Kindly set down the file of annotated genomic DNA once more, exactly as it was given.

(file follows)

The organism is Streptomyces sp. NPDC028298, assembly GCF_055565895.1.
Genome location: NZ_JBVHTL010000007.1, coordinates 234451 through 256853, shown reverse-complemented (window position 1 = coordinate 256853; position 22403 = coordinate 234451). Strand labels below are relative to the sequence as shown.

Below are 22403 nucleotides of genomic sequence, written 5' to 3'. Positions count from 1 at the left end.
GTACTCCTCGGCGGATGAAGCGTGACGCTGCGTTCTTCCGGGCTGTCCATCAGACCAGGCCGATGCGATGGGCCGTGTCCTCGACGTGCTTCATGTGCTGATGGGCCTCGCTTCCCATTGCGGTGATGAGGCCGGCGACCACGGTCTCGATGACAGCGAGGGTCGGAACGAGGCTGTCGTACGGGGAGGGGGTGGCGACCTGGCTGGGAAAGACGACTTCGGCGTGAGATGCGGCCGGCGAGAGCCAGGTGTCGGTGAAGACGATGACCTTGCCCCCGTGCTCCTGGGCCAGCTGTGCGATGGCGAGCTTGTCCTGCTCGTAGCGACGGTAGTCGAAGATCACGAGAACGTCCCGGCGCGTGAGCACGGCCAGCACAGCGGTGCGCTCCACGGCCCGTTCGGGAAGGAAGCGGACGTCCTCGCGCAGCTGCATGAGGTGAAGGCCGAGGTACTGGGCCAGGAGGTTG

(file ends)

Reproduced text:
The organism is Streptomyces sp. NPDC028298, assembly GCF_055565895.1.
Genome location: NZ_JBVHTL010000007.1, coordinates 234451 through 256853, shown reverse-complemented (window position 1 = coordinate 256853; position 22403 = coordinate 234451). Strand labels below are relative to the sequence as shown.

Below are 22403 nucleotides of genomic sequence, written 5' to 3'. Positions count from 1 at the left end.
GTACTCCTCGGCGGATGAAGCGTGACGCTGCGTTCTTCCGGGCTGTCCATCAGACCAGGCCGATGCGATGGGCCGTGTCCTCGACGTGCTTCATGTGCTGATGGGCCTCGCTTCCCATTGCGGTGATGAGGCCGGCGACCACGGTCTCGATGACAGCGAGGGTCGGAACGAGGCTGTCGTACGGGGAGGGGGTGGCGACCTGGCTGGGAAAGACGACTTCGGCGTGAGATGCGGCCGGCGAGAGCCAGGTGTCGGTGAAGACGATGACCTTGCCCCCGTGCTCCTGGGCCAGCTGTGCGATGGCGAGCTTGTCCTGCTCGTAGCGACGGTAGTCGAAGATCACGAGAACGTCCCGGCGCGTGAGCACGGCCAGCACAGCGGTGCGCTCCACGGCCCGTTCGGGAAGGAAGCGGACGTCCTCGCGCAGCTGCATGAGGTGAAGGCCGAGGTACTGGGCCAGGAGGTTG